Condoleezza Rice might say that no one in the Bush administration seriously thought the U.S. would withdraw from Iraq by 2011 — and critics might point out that Barack Obama made the decision to withdraw less to fulfill a campaign promise (as he has since spun it) than because negotiation failures left him with no other choice — but the American people still by and large approve of the troops coming home.

According to a new Gallup poll, 75 percent of Americans approve of the Iraqi troop withdrawal. Not surprisingly, Democrats are more pleased with the president’s decision than Republicans: 96 percent of Democrats enthusiastically endorse the withdrawal, while just 43 percent of Republicans do. Independents favor withdrawal by a whopping margin of 77 percent to 17 percent.

Gallup speculates Republicans oppose the withdrawal less because they want the troops to remain in Iraq as because they dislike the concept of a timetable for withdrawal, in general:

Thus, Republicans’ disapproval of Obama’s withdrawal policy may partly be influenced by their more general opposition to setting hard deadlines for withdrawing troops, rather than an actual desire to keep U.S. troops in Iraq. Their opposition to his policy may also be related to their broader disapproval of Obama — 9% of Republicans have approved of the job Obama is doing in each of the last three months.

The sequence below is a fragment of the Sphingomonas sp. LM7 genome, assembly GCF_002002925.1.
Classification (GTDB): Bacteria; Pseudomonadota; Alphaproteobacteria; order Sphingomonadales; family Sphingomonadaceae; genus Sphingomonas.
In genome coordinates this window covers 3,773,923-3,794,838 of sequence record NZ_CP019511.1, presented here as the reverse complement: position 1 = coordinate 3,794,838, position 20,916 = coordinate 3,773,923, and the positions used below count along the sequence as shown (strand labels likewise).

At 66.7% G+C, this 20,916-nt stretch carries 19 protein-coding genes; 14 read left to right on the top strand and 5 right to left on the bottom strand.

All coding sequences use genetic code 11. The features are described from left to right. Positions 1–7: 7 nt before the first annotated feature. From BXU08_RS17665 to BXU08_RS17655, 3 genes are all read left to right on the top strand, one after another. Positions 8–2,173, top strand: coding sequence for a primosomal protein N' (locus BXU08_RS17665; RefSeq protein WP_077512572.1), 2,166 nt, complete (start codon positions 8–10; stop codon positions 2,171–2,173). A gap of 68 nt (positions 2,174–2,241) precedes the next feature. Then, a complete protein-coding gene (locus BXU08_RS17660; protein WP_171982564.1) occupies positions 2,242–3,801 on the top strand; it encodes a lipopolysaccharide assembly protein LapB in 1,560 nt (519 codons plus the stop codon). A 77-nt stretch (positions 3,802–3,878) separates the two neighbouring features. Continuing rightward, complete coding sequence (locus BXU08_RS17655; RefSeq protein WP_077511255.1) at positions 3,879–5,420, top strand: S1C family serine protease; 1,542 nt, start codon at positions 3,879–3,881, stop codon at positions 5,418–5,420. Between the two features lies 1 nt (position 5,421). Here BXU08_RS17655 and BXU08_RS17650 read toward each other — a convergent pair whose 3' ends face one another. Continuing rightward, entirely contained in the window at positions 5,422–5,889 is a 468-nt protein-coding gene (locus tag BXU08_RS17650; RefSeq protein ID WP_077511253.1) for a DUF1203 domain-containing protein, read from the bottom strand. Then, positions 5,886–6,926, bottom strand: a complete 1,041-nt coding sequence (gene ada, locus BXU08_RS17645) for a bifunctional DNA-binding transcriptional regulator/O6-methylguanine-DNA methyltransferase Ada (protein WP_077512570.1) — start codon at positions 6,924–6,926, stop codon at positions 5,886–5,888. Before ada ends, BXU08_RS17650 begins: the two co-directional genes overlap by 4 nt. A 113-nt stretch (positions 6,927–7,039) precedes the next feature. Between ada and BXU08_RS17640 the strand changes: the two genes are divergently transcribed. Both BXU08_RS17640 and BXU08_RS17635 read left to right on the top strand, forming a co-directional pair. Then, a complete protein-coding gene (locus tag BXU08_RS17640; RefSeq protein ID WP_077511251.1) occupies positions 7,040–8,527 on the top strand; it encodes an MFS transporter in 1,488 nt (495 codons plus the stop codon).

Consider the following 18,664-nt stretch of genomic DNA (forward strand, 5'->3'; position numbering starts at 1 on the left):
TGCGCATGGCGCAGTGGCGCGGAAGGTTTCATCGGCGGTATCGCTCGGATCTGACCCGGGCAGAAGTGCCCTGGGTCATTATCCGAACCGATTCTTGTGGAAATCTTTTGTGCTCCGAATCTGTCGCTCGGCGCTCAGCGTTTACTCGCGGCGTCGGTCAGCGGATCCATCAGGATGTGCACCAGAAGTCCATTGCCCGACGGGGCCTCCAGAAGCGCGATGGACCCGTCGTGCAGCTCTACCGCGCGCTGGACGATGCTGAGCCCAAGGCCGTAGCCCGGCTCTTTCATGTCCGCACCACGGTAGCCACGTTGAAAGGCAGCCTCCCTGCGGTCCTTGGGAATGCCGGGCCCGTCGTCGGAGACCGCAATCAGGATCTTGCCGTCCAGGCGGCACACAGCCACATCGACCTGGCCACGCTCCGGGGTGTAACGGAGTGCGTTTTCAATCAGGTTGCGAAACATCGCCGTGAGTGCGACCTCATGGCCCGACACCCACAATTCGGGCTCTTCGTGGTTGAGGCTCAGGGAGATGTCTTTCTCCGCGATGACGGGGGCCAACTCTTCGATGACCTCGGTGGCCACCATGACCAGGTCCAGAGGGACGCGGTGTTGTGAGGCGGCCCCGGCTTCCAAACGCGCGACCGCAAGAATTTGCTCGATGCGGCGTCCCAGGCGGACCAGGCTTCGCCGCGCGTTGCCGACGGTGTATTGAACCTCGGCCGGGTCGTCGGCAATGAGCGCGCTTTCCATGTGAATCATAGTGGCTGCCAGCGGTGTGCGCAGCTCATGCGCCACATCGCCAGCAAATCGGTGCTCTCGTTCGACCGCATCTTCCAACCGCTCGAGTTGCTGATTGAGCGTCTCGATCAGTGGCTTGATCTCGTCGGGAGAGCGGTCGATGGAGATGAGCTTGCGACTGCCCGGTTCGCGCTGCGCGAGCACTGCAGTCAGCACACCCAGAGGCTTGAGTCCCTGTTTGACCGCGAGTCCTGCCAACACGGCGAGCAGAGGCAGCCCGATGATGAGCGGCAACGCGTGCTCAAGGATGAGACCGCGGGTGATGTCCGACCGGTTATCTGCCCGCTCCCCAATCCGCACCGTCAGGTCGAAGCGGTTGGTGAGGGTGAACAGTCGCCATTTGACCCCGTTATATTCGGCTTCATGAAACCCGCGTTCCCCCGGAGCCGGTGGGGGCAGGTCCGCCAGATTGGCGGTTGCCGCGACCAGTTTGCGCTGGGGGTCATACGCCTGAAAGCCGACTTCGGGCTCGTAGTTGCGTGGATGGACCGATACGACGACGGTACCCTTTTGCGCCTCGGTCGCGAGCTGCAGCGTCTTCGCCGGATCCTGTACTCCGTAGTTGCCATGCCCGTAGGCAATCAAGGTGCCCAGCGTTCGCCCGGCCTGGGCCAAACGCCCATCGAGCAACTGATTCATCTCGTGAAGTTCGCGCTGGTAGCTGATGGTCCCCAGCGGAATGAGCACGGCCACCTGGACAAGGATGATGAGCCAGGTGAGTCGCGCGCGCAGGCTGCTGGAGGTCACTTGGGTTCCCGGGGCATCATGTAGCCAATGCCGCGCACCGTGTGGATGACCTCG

Indeed, the administration’s inept handling of negotiations to extend the U.S. presence in Iraq ought to give Republicans (and Democrats) little reason to approve of the job Obama did there. Some have argued that the Iraqi government’s position in the negotiations proves that Iraq has at last begun to act as a sovereign nation — beholden neither to the United States nor to Iran. But Iraq was able to withhold immunity for any residual U.S. troops only because the U.S. “was eager to exit Iraq and lacked the stomach to confront Iran,” as The Heritage Foundation’s James Phillips put it.

Thus, the ultimate outcome of the discussions between Washington and Baghdad — the complete withdrawal — puts U.S. interests abroad at risk, not least because it leaves a partial power vacuum for Iran to exploit.

Security should never rest on political calculations: Security interests justify broken campaign promises, as well as acting in the face of popular disapproval. Republican members of Congress have criticized the administration for its decision to withdraw — and, in light of this poll, that criticism appears especially important. Far easier for them to acquiesce to the administration’s decision to benefit from the popularity of it. Far better for them to stand up for U.S. interests abroad.